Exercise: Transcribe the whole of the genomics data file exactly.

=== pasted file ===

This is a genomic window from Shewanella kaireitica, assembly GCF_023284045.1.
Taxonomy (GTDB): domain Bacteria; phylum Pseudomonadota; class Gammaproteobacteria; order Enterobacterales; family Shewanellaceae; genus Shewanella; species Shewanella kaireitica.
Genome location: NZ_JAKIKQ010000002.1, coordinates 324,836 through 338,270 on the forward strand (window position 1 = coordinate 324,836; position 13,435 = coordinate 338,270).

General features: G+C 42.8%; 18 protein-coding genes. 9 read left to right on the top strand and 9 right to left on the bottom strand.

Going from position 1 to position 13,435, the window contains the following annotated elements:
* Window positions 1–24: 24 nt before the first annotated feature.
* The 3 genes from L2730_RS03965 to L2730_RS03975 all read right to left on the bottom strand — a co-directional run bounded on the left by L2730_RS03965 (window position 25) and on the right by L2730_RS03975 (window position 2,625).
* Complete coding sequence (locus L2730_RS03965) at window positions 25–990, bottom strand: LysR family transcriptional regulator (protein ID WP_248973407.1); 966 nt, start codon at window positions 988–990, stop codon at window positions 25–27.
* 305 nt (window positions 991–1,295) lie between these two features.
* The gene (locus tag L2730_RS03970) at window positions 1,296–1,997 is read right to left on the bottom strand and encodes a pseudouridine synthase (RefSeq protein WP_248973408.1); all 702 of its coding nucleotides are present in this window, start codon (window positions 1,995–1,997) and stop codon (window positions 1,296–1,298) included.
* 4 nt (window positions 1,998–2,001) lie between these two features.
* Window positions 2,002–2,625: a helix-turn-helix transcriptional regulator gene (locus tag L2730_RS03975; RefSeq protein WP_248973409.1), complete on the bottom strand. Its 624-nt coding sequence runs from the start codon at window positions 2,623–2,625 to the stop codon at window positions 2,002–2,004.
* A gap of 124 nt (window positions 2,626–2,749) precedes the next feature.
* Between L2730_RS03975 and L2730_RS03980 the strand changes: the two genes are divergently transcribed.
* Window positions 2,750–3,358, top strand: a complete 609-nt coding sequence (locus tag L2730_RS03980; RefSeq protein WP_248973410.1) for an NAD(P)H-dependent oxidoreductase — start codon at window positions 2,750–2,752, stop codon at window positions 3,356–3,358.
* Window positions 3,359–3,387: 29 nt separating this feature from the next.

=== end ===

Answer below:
This is a genomic window from Shewanella kaireitica, assembly GCF_023284045.1.
Taxonomy (GTDB): domain Bacteria; phylum Pseudomonadota; class Gammaproteobacteria; order Enterobacterales; family Shewanellaceae; genus Shewanella; species Shewanella kaireitica.
Genome location: NZ_JAKIKQ010000002.1, coordinates 324,836 through 338,270 on the forward strand (window position 1 = coordinate 324,836; position 13,435 = coordinate 338,270).

General features: G+C 42.8%; 18 protein-coding genes. 9 read left to right on the top strand and 9 right to left on the bottom strand.

Going from position 1 to position 13,435, the window contains the following annotated elements:
* Window positions 1–24: 24 nt before the first annotated feature.
* The 3 genes from L2730_RS03965 to L2730_RS03975 all read right to left on the bottom strand — a co-directional run bounded on the left by L2730_RS03965 (window position 25) and on the right by L2730_RS03975 (window position 2,625).
* Complete coding sequence (locus L2730_RS03965) at window positions 25–990, bottom strand: LysR family transcriptional regulator (protein ID WP_248973407.1); 966 nt, start codon at window positions 988–990, stop codon at window positions 25–27.
* 305 nt (window positions 991–1,295) lie between these two features.
* The gene (locus tag L2730_RS03970) at window positions 1,296–1,997 is read right to left on the bottom strand and encodes a pseudouridine synthase (RefSeq protein WP_248973408.1); all 702 of its coding nucleotides are present in this window, start codon (window positions 1,995–1,997) and stop codon (window positions 1,296–1,298) included.
* 4 nt (window positions 1,998–2,001) lie between these two features.
* Window positions 2,002–2,625: a helix-turn-helix transcriptional regulator gene (locus tag L2730_RS03975; RefSeq protein WP_248973409.1), complete on the bottom strand. Its 624-nt coding sequence runs from the start codon at window positions 2,623–2,625 to the stop codon at window positions 2,002–2,004.
* A gap of 124 nt (window positions 2,626–2,749) precedes the next feature.
* Between L2730_RS03975 and L2730_RS03980 the strand changes: the two genes are divergently transcribed.
* Window positions 2,750–3,358, top strand: a complete 609-nt coding sequence (locus tag L2730_RS03980; RefSeq protein WP_248973410.1) for an NAD(P)H-dependent oxidoreductase — start codon at window positions 2,750–2,752, stop codon at window positions 3,356–3,358.
* Window positions 3,359–3,387: 29 nt separating this feature from the next.